Master Transportation Plan & Related Policies

The Master Transportation Plan (MTP) was developed in consultation with residents of New Westminster and provides long-term direction that will guide transportation policies, priorities and investments within each element of the transportation network over the next 30 years and beyond. The MTP presents a long-term vision that supports the City’s aspirations for compact, safe and livable neighbourhoods, enabling a vibrant mixture of functions and activities.

The City’s transportation priorities, as articulated in the MTP, reflect a hierarchy of modes that are considered in decision-making. Walking, cycling and transit are at the top of the hierarchy, followed by commercial vehicles and cars.  In setting a transportation hierarchy, the City will ensure that all road users, particularly vulnerable road users, are properly considered when transportation improvements are planned.

The MTP is guided by, and supports, the aspirations of other City policies and plans, and also takes into consideration regional and provincial plans.

  • Community Energy and Emissions Plan (CEEP)

    Sustainability Plan Envision 2032

    Official Community Plan (OCP)

    Development Zoning Bylaw

    Healthier Community Partnership (HCP)

    30km/h Speed Limit on Designated Greenways, Bikeways, and streets that don’t allow cycling on the sidewalk – May 29, 2017 (item #28, page 615)

    Speed Hump Policy (2019)

  • Following the recent Provincial announcement on new directions for transportation funding and governance in the Lower Mainland, the Pattullo Bridge Review community consultation on remaining options has been postponed and the TransLink Mayors Council has been asked to prepare a 30-year investment plan for the region. As the future of the Pattullo Bridge will have a high priority in this plan, the City considers it important that all community, regional and provincial stakeholders are aware of the City’s position.

    Current use of the Pattullo Bridge as “the free alternative” to the recently tolled Port Mann Bridge is significantly affecting the livability of New Westminster. The introduction of tolls on the Port Mann Bridge have led to a significant increase of traffic, including truck traffic, over the Pattullo bridge, on major arterial and local streets, as drivers seek to find faster ways to avoid congestion. Traffic on the bridge has increased by 6,000 trips per day and has been accompanied by a 75% growth in truck traffic on Royal Avenue.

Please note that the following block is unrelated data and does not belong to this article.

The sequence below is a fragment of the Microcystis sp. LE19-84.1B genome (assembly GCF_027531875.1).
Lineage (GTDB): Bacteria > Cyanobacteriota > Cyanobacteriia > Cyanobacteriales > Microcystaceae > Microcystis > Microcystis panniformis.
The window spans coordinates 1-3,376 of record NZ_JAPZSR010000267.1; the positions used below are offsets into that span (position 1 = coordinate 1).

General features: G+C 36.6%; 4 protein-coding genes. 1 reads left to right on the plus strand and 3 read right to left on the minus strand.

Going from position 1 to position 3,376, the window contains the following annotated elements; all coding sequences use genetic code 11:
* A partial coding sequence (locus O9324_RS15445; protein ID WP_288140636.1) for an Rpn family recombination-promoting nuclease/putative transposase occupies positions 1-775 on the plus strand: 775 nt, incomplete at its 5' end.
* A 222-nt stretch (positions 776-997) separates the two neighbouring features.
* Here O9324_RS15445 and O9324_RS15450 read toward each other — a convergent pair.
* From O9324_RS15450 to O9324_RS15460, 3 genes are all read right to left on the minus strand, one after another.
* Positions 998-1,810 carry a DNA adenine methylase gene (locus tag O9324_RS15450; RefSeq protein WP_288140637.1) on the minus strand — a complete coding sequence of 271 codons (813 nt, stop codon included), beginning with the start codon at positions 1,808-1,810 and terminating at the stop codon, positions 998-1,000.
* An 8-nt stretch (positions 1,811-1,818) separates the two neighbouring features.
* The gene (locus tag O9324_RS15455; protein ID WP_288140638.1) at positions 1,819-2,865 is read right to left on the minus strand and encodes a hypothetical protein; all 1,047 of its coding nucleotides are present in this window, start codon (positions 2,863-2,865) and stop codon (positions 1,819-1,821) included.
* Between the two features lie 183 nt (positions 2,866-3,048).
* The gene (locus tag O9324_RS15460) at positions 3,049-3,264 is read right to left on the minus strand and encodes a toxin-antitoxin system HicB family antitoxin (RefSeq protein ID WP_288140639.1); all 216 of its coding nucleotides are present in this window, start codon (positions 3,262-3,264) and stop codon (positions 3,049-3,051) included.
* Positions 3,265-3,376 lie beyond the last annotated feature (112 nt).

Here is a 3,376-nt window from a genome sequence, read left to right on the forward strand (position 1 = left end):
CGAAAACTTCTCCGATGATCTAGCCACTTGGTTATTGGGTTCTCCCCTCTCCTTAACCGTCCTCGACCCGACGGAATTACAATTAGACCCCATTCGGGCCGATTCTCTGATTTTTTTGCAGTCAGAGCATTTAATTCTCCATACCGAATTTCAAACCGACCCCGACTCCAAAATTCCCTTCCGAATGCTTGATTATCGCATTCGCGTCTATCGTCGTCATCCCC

Given the city’s established historic and dense urban context, it is the City’s view that a new tolled 4-lane bridge, built to urban arterial standards and incorporating excellent pedestrian and cycling facilities, would meet all of the city’s and the region’s needs. Tolls on a 4-lane bridge are essential not only to finance the new bridge, but also as an integral measure to lower demand for car travel over the bridge, and in effect, promote the use of alternative transportation modes.

    New Westminster’s position is that unnecessary money spent on the bridge would restrict the ability to fund other much needed transit projects, such as Surrey’s Light Rail Transit.  New Westminster is strongly supportive of reallocating capital cost savings of a new 4-lane bridge towards other much needed rapid transit projects that better address the needs of the region’s priorities.

    Following is the City's supporting documentation:

    Press Release:

    For more information, contact Jim Lowrie, Director of Engineering Services, at 604-527-4589 or

  • Chair: Mayor Jonathan X. Coté

    Staff/Council: Council members, city staff, outside partners

    Mandate: The purpose of the Mayor’s Task Force on Transportation is to bring strategic focus and planning for key issues that have a significant immediate and future impact on the City of New Westminster. The Mayor’s Task Forces were created in response to critical issues raised during the 2014 municipal election. The issues included transportation, housing affordability and the development of an economic health care cluster. Additionally, a Mayor’s Committee was also formed for Public Engagement.